Learning outcomes

On successful completion of this module students will be able to:

  1. Identify and analyse various aspects of social media technology and tools and their implementation
  2. Outline the stages involved in producing and implementing different social media technologies and tools
  3. Produce a web based project for a given context integrating appropriate social media tools and technologies


Abrams, J. and Hall, P. (eds.) (2006) Else/Where: Mapping New Cartographies of Networks and Territories, Minnesota: University of Minnesota Design Institute.
Castells, M. (2010) The rise of the network society,  2nd edition, Oxford: Wiley-Blackwell
Castells, M. (2009) Mobile Communication and Society, MIT Press
Dusek, V. (2006) Philosophy of technology: An introduction, Oxford Blackwell Pub.
Ito, M. (2009) Hanging Out, Messing Around, and Geeking Out, MIT Press
Latour, B. (2005) Reassembling the social: an introduction to actor-network-theory, Oxford: Oxford University Press
Lessig, L. (2006) Code: Version 2.0, New York: Basic Books.
MacKenzie, D. and Wajcman, J. eds. (1999) The social shaping of technology 2nd ed., Buckingham: Open University Press
McLuhan, M. (2005) The medium is the message, Corte Madera, CA: Ginko Press
Papacharissi, Z. (2010) A Networked Self: Identity, Community, and Culture on Social Network Sites, Routledge
Pariser, E. (2011) The filter bubble: What the Internet is hiding from you, Viking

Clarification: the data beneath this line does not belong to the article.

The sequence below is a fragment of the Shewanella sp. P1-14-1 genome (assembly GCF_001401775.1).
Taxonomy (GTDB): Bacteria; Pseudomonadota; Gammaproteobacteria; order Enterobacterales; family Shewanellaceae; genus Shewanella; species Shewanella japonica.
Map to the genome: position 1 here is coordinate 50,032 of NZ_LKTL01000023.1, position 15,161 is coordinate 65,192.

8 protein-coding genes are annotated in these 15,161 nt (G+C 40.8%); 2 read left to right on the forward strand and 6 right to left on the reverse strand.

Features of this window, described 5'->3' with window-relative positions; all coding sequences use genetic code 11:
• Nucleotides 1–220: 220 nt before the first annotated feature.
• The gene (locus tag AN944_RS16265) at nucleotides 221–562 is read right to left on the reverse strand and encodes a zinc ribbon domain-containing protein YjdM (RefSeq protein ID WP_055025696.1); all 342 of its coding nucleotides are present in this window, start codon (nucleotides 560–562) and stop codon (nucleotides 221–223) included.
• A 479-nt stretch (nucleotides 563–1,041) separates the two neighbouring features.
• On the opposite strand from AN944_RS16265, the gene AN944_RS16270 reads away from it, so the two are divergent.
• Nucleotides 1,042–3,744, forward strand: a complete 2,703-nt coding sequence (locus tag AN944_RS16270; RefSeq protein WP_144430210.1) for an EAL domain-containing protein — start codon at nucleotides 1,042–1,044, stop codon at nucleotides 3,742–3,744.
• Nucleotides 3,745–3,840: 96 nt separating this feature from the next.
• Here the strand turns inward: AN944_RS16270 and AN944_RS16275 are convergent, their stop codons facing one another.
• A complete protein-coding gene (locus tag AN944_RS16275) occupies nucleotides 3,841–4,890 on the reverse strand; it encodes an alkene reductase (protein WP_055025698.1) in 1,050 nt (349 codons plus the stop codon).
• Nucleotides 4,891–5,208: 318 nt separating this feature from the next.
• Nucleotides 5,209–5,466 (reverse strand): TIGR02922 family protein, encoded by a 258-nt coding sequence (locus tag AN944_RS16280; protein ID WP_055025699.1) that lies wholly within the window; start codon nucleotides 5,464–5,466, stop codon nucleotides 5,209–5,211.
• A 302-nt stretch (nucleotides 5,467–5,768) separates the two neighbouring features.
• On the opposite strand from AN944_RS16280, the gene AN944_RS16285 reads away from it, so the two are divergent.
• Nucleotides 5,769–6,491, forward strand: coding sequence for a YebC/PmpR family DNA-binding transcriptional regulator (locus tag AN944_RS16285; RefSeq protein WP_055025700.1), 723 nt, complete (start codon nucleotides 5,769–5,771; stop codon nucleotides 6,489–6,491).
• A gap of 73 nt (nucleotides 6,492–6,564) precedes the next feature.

Peters, I. (2009) Folksonomies: Indexing and Retrieval in the Web 2.0 (Knowledge and Information), K G Saur Verlag
Porter, J. (2008) Designing for the social Web, Calif. : New Riders, 2008
Poslad, S. (2009) Ubiquitous Computing: Smart Devices, Environments and Interactions, Wiley-Blackwell
Preece, J. (2000) Online communities : designing usability, supporting sociability, Chichester : Wiley, 2000
Rheingold, H. (2000) The virtual community: homesteading on the electronic frontier, London: MIT Press
Segaran, T. (2007) Programming Collective Intelligence: Building Smart Web 2.0 Applications, O'Reilly Media
Shirky, C. (2009) Here comes everybody: the power of organizing without organizations,N.Y. : Penguin Books, 2009
Snickars, P. and Vonderau, P. (2010) The YouTube Reader, National Library Sweden
Sonvilla-Weiss, S.(2010) Mashup Cultures, Wien: Springer Verlag
Turkle, S. (2011) Alone together, London: Basic Books
Zaphiris, F and Siang, C. eds. (2010) Social computing and virtual communities, Chapman and Hall
Zittrain, J. (2009) The Future of the Internet and how to Stop It, Penguin

Online resources:

  • Information Technology & People, MCB University Press
  • Journal of Communication Oxford University Press
  • Convergence: the journal of research into new media technologies
  • Journal of virtual worlds research